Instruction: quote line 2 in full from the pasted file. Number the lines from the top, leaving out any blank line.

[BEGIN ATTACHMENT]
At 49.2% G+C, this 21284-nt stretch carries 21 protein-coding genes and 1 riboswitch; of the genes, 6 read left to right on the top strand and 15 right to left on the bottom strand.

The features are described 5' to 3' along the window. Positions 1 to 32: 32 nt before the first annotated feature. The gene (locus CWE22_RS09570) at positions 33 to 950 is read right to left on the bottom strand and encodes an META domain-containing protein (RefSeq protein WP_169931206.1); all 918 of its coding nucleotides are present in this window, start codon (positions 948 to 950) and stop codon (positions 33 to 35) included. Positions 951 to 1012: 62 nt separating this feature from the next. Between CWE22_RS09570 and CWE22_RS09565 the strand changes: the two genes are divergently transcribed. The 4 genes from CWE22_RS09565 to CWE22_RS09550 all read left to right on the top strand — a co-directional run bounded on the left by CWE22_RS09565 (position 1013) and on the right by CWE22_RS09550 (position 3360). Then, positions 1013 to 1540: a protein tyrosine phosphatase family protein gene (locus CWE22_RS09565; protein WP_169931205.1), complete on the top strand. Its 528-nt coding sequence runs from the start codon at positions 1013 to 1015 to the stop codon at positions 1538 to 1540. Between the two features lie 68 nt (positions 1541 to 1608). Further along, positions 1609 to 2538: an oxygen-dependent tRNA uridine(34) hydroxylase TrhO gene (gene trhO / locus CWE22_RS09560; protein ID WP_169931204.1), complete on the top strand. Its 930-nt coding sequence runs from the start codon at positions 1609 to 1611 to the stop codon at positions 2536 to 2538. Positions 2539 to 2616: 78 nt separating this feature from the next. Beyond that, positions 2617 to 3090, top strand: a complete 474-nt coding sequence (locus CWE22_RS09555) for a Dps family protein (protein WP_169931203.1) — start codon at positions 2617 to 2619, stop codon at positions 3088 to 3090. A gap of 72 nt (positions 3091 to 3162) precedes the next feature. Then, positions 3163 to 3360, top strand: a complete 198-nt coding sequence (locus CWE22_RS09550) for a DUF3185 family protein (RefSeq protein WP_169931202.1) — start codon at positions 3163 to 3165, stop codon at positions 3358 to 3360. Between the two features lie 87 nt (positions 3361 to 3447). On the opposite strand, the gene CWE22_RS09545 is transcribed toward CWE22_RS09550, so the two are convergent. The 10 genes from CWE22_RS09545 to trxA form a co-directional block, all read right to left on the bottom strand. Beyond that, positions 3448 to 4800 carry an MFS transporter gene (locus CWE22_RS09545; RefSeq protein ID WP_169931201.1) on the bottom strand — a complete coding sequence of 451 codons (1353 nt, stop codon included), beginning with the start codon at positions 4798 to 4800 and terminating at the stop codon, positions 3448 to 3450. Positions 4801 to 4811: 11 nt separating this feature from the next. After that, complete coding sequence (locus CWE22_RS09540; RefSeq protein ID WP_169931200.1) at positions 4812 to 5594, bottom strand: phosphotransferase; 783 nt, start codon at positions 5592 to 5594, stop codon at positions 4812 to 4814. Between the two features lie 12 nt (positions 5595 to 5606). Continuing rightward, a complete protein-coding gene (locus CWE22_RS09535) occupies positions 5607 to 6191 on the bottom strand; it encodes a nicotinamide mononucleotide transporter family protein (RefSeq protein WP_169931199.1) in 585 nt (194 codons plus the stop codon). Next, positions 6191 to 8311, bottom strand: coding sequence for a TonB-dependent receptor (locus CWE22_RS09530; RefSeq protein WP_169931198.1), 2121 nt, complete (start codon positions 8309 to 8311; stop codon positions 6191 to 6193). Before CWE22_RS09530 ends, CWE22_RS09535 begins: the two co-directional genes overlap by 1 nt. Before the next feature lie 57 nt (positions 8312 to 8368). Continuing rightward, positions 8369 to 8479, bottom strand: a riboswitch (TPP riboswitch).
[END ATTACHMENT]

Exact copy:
The features are described 5' to 3' along the window. Positions 1 to 32: 32 nt before the first annotated feature. The gene (locus CWE22_RS09570) at positions 33 to 950 is read right to left on the bottom strand and encodes an META domain-containing protein (RefSeq protein WP_169931206.1); all 918 of its coding nucleotides are present in this window, start codon (positions 948 to 950) and stop codon (positions 33 to 35) included. Positions 951 to 1012: 62 nt separating this feature from the next. Between CWE22_RS09570 and CWE22_RS09565 the strand changes: the two genes are divergently transcribed. The 4 genes from CWE22_RS09565 to CWE22_RS09550 all read left to right on the top strand — a co-directional run bounded on the left by CWE22_RS09565 (position 1013) and on the right by CWE22_RS09550 (position 3360). Then, positions 1013 to 1540: a protein tyrosine phosphatase family protein gene (locus CWE22_RS09565; protein WP_169931205.1), complete on the top strand. Its 528-nt coding sequence runs from the start codon at positions 1013 to 1015 to the stop codon at positions 1538 to 1540. Between the two features lie 68 nt (positions 1541 to 1608). Further along, positions 1609 to 2538: an oxygen-dependent tRNA uridine(34) hydroxylase TrhO gene (gene trhO / locus CWE22_RS09560; protein ID WP_169931204.1), complete on the top strand. Its 930-nt coding sequence runs from the start codon at positions 1609 to 1611 to the stop codon at positions 2536 to 2538. Positions 2539 to 2616: 78 nt separating this feature from the next. Beyond that, positions 2617 to 3090, top strand: a complete 474-nt coding sequence (locus CWE22_RS09555) for a Dps family protein (protein WP_169931203.1) — start codon at positions 2617 to 2619, stop codon at positions 3088 to 3090. A gap of 72 nt (positions 3091 to 3162) precedes the next feature. Then, positions 3163 to 3360, top strand: a complete 198-nt coding sequence (locus CWE22_RS09550) for a DUF3185 family protein (RefSeq protein WP_169931202.1) — start codon at positions 3163 to 3165, stop codon at positions 3358 to 3360. Between the two features lie 87 nt (positions 3361 to 3447). On the opposite strand, the gene CWE22_RS09545 is transcribed toward CWE22_RS09550, so the two are convergent. The 10 genes from CWE22_RS09545 to trxA form a co-directional block, all read right to left on the bottom strand. Beyond that, positions 3448 to 4800 carry an MFS transporter gene (locus CWE22_RS09545; RefSeq protein ID WP_169931201.1) on the bottom strand — a complete coding sequence of 451 codons (1353 nt, stop codon included), beginning with the start codon at positions 4798 to 4800 and terminating at the stop codon, positions 3448 to 3450. Positions 4801 to 4811: 11 nt separating this feature from the next. After that, complete coding sequence (locus CWE22_RS09540; RefSeq protein ID WP_169931200.1) at positions 4812 to 5594, bottom strand: phosphotransferase; 783 nt, start codon at positions 5592 to 5594, stop codon at positions 4812 to 4814. Between the two features lie 12 nt (positions 5595 to 5606). Continuing rightward, a complete protein-coding gene (locus CWE22_RS09535) occupies positions 5607 to 6191 on the bottom strand; it encodes a nicotinamide mononucleotide transporter family protein (RefSeq protein WP_169931199.1) in 585 nt (194 codons plus the stop codon). Next, positions 6191 to 8311, bottom strand: coding sequence for a TonB-dependent receptor (locus CWE22_RS09530; RefSeq protein WP_169931198.1), 2121 nt, complete (start codon positions 8309 to 8311; stop codon positions 6191 to 6193). Before CWE22_RS09530 ends, CWE22_RS09535 begins: the two co-directional genes overlap by 1 nt. Before the next feature lie 57 nt (positions 8312 to 8368). Continuing rightward, positions 8369 to 8479, bottom strand: a riboswitch (TPP riboswitch).